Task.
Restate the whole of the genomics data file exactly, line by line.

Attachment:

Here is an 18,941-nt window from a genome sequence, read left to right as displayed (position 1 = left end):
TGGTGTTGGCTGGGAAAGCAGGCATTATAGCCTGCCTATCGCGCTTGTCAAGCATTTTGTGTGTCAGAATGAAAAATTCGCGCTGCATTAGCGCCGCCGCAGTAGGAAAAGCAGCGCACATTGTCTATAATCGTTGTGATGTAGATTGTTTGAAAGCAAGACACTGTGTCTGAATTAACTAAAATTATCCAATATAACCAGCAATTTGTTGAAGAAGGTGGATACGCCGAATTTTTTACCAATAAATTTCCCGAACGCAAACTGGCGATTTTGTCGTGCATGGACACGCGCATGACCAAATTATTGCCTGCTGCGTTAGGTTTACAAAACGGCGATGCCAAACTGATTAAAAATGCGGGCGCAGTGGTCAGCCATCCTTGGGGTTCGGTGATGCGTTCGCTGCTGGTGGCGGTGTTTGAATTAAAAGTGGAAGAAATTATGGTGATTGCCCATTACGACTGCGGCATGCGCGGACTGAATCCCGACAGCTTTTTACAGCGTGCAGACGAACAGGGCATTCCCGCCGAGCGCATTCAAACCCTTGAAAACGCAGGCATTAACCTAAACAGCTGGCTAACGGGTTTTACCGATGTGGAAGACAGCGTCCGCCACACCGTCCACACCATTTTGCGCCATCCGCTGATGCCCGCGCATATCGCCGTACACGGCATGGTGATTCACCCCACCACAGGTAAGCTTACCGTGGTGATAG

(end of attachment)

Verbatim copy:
Here is an 18,941-nt window from a genome sequence, read left to right as displayed (position 1 = left end):
TGGTGTTGGCTGGGAAAGCAGGCATTATAGCCTGCCTATCGCGCTTGTCAAGCATTTTGTGTGTCAGAATGAAAAATTCGCGCTGCATTAGCGCCGCCGCAGTAGGAAAAGCAGCGCACATTGTCTATAATCGTTGTGATGTAGATTGTTTGAAAGCAAGACACTGTGTCTGAATTAACTAAAATTATCCAATATAACCAGCAATTTGTTGAAGAAGGTGGATACGCCGAATTTTTTACCAATAAATTTCCCGAACGCAAACTGGCGATTTTGTCGTGCATGGACACGCGCATGACCAAATTATTGCCTGCTGCGTTAGGTTTACAAAACGGCGATGCCAAACTGATTAAAAATGCGGGCGCAGTGGTCAGCCATCCTTGGGGTTCGGTGATGCGTTCGCTGCTGGTGGCGGTGTTTGAATTAAAAGTGGAAGAAATTATGGTGATTGCCCATTACGACTGCGGCATGCGCGGACTGAATCCCGACAGCTTTTTACAGCGTGCAGACGAACAGGGCATTCCCGCCGAGCGCATTCAAACCCTTGAAAACGCAGGCATTAACCTAAACAGCTGGCTAACGGGTTTTACCGATGTGGAAGACAGCGTCCGCCACACCGTCCACACCATTTTGCGCCATCCGCTGATGCCCGCGCATATCGCCGTACACGGCATGGTGATTCACCCCACCACAGGTAAGCTTACCGTGGTGATAG